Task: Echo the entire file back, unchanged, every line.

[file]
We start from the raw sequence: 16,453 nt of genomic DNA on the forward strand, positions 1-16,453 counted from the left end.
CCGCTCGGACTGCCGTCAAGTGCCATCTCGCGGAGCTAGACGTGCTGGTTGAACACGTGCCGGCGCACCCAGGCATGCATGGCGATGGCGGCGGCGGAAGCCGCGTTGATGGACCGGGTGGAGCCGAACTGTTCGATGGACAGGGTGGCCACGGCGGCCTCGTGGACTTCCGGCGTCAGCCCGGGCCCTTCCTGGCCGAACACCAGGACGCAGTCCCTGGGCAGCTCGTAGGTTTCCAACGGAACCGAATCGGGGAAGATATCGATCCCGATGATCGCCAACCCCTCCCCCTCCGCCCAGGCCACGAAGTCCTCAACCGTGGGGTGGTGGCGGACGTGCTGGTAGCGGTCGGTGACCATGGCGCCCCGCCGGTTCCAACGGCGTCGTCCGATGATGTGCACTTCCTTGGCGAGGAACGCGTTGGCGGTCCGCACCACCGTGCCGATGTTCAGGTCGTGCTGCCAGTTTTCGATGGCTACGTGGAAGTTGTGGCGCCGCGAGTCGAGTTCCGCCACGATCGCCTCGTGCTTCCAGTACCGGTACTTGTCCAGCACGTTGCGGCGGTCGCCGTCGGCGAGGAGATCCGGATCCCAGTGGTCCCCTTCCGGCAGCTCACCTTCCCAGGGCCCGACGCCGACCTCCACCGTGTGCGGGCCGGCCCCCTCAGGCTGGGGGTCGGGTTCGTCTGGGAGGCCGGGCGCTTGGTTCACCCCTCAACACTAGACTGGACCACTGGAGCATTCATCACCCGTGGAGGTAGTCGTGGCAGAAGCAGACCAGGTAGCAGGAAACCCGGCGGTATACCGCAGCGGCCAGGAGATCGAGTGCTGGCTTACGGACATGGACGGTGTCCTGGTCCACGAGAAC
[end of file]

We start from the raw sequence: 16,453 nt of genomic DNA on the forward strand, positions 1-16,453 counted from the left end.
CCGCTCGGACTGCCGTCAAGTGCCATCTCGCGGAGCTAGACGTGCTGGTTGAACACGTGCCGGCGCACCCAGGCATGCATGGCGATGGCGGCGGCGGAAGCCGCGTTGATGGACCGGGTGGAGCCGAACTGTTCGATGGACAGGGTGGCCACGGCGGCCTCGTGGACTTCCGGCGTCAGCCCGGGCCCTTCCTGGCCGAACACCAGGACGCAGTCCCTGGGCAGCTCGTAGGTTTCCAACGGAACCGAATCGGGGAAGATATCGATCCCGATGATCGCCAACCCCTCCCCCTCCGCCCAGGCCACGAAGTCCTCAACCGTGGGGTGGTGGCGGACGTGCTGGTAGCGGTCGGTGACCATGGCGCCCCGCCGGTTCCAACGGCGTCGTCCGATGATGTGCACTTCCTTGGCGAGGAACGCGTTGGCGGTCCGCACCACCGTGCCGATGTTCAGGTCGTGCTGCCAGTTTTCGATGGCTACGTGGAAGTTGTGGCGCCGCGAGTCGAGTTCCGCCACGATCGCCTCGTGCTTCCAGTACCGGTACTTGTCCAGCACGTTGCGGCGGTCGCCGTCGGCGAGGAGATCCGGATCCCAGTGGTCCCCTTCCGGCAGCTCACCTTCCCAGGGCCCGACGCCGACCTCCACCGTGTGCGGGCCGGCCCCCTCAGGCTGGGGGTCGGGTTCGTCTGGGAGGCCGGGCGCTTGGTTCACCCCTCAACACTAGACTGGACCACTGGAGCATTCATCACCCGTGGAGGTAGTCGTGGCAGAAGCAGACCAGGTAGCAGGAAACCCGGCGGTATACCGCAGCGGCCAGGAGATCGAGTGCTGGCTTACGGACATGGACGGTGTCCTGGTCCACGAGAAC